From the 3-view perspective. Not from the 1-view of the participants. In Helsinki he does not know where he will feel to be after pushing the reading/annihilating button. And after the experience the one in W cannot know why he is the one in W, and the same for the guy in M. This is even clearer with the iteration of that experience, where most person write long strings of W and M in their diary, like WWWMWMMWWMMMMMMWMWMMWWMWW, and are unable to find any algorithm justifying that past which looks random to them.





>> What is the probability the Helsinki man will feel like the Moscow man? 0% because if he felt like the Moscow man he wouldn't be the Helsinki man anymore.

> In that case, the probability to survive, in the usual clinical sense, a teleportation experience is 0

But "the usual clinical sense" is totally useless in this case because this case is about as far from "usual" as you can get and still remain logical. Why do I say that? Because YOU HAVE BEEN DUPLICATED.


Nothing unusual, with comp we do that all the time since the first amoeba (and before, to be sure), with just less clear protocol. With QM, we do that all the time too. And the usual clinical sense is completely transparent, for a computationalist, which has no problem with duplication. It just makes some future experiences not predictable, but with a simple explanation (unlike QM-with collapse, which makes unpredictability completely magical and non physical (and non mechanical).
You are introducing a difficulty which is not there.




>> What is the probability that a third party in all this will see a person in Helsinki and Washington and Moscow with all 3 having a exactly equal right to call themselves John K Clark? 100%.

> The guy in Helsinki is annihilated

Then 2 have a exactly equal right to call themselves John K Clark, and although "annihilated" the guy in Helsinki didn't die because dying means having a last thought and he didn't have one, he continued to feel sensations only now they originated in Moscow and Washington not Helsinki.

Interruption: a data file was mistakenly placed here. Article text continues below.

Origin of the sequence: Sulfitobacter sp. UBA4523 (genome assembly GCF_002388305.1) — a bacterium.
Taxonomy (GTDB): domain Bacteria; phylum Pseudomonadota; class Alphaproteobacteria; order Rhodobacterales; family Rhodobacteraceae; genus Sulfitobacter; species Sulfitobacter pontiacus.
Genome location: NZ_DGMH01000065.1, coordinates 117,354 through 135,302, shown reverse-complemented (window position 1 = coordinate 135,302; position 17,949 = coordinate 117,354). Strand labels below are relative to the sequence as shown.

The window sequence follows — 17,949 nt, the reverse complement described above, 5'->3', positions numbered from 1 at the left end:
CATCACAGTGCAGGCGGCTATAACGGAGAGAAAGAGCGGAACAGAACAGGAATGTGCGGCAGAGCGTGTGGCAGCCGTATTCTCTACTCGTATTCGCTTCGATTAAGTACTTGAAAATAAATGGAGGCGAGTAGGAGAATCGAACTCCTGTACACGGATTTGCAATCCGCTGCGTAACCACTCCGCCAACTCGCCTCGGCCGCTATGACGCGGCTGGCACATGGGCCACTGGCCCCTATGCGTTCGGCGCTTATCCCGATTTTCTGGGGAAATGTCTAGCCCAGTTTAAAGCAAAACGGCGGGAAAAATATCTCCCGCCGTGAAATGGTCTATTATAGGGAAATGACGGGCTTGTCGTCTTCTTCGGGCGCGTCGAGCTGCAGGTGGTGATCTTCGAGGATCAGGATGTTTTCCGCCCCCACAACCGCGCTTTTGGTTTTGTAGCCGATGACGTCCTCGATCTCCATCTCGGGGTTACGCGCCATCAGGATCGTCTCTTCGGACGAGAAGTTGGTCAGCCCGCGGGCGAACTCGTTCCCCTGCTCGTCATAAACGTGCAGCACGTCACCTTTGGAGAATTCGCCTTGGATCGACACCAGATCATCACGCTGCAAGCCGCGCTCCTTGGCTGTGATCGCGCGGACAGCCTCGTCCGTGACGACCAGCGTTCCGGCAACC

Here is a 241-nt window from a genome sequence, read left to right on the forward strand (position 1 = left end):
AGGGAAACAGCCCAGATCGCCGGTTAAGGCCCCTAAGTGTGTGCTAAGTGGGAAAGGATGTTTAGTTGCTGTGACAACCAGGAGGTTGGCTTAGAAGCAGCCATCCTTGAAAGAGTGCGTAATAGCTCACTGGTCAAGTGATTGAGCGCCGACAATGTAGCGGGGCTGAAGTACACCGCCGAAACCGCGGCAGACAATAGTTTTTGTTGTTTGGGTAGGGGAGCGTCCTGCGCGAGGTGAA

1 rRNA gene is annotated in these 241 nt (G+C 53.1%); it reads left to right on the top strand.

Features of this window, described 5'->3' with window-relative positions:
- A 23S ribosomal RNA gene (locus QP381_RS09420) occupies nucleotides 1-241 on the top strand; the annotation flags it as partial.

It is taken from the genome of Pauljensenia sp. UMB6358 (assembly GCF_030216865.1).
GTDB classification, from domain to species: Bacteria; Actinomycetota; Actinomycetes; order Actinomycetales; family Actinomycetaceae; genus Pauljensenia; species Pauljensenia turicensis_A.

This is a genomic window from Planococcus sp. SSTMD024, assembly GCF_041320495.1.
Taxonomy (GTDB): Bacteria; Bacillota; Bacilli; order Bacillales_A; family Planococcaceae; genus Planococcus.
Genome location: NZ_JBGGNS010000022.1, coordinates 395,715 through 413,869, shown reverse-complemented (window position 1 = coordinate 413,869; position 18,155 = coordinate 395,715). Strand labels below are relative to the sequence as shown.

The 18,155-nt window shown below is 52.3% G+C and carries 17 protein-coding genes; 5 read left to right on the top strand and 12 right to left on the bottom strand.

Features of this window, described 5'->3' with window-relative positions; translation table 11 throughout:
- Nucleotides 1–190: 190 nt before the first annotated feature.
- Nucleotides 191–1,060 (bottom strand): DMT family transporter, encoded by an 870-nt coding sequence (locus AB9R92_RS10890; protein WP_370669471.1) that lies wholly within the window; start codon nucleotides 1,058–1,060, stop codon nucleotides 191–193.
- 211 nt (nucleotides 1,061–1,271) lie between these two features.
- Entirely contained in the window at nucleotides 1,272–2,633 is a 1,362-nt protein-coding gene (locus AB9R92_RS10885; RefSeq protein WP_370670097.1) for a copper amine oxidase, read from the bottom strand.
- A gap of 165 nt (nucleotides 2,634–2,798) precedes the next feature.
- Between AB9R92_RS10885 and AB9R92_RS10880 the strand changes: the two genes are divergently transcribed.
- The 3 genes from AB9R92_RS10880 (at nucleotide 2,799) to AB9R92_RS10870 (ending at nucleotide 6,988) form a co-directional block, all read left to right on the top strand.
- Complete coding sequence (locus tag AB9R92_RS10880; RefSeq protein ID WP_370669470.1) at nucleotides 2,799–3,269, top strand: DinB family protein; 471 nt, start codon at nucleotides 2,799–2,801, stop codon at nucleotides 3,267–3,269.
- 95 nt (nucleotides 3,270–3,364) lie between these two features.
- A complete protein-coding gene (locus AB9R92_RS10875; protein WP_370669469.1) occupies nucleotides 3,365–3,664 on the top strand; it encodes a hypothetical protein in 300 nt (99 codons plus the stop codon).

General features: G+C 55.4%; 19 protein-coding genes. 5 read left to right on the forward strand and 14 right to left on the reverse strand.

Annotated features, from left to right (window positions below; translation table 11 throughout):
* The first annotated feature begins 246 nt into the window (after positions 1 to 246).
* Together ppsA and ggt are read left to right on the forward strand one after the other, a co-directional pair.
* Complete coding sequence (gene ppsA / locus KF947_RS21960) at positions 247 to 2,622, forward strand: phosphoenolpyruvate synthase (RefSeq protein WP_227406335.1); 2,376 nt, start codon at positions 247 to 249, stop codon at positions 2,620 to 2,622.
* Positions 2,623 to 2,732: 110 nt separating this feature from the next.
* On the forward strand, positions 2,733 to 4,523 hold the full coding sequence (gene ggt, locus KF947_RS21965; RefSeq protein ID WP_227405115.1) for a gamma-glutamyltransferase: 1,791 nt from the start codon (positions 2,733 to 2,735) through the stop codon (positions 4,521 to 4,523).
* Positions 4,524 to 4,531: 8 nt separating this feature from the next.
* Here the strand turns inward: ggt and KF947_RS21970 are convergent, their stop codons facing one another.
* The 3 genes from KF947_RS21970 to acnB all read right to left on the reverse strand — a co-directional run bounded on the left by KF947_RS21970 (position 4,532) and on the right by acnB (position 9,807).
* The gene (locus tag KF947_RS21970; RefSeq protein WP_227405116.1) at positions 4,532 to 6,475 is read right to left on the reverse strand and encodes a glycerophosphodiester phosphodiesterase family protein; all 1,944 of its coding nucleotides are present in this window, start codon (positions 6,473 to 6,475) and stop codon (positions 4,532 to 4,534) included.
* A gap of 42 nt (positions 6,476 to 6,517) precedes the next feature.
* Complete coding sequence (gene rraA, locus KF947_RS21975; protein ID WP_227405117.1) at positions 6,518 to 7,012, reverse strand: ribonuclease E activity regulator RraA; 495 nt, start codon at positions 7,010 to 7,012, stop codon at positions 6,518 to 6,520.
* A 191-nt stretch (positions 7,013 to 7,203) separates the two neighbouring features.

Yes. But the one in W cannot explains why he is the one in W. That was not an a priori certainty, as the guy in M can confirmed.




> You have avoided the question, asked in Helsinki to you: "where can you expect to be from a personal, first person point of view, after the duplication is done?".

I have not avoided the question at all, the answer is that the one and only one place you will feel to be after the experiment is Moscow and Washington and there is nothing paradoxical about that.

This is plainly false. I will not FEEL to be in M and W. I will feel to be in M or W. I know by comp that I will survive, and that all my reconstitution will feel to be in one place. Only an outsider can project a consciousness of being me in both place, but neither the W- guy and the m-guy can do that. You are doing the same confusion between the 1-view from the 1-pov, and the 1-view that an outsider can ascribe to the two persons.



I think your difficulty is that when you blithely say you have been duplicated you don't really understand that it means YOU HAVE BEEN DUPLICATED.

> You cannot answer in W and in M, because you will not write, after the experience, in your diary "I feel to be W and I feel to be in M"

In Washington you will write in your diary "I feel like I am in Washington and only in Washington" and in Moscow you will write in your diary "I feel like I am in Moscow and only in Moscow" because YOU HAVE BEEN DUPLICATED.

Idem. In fact my body has been duplicated, and for an outsider my 1- view have been duplicated, but the Nagel-Everett subjective view on the 1-view are not.
You confuse 3p discourses on 1-views with 1-p discourse on its 1-view.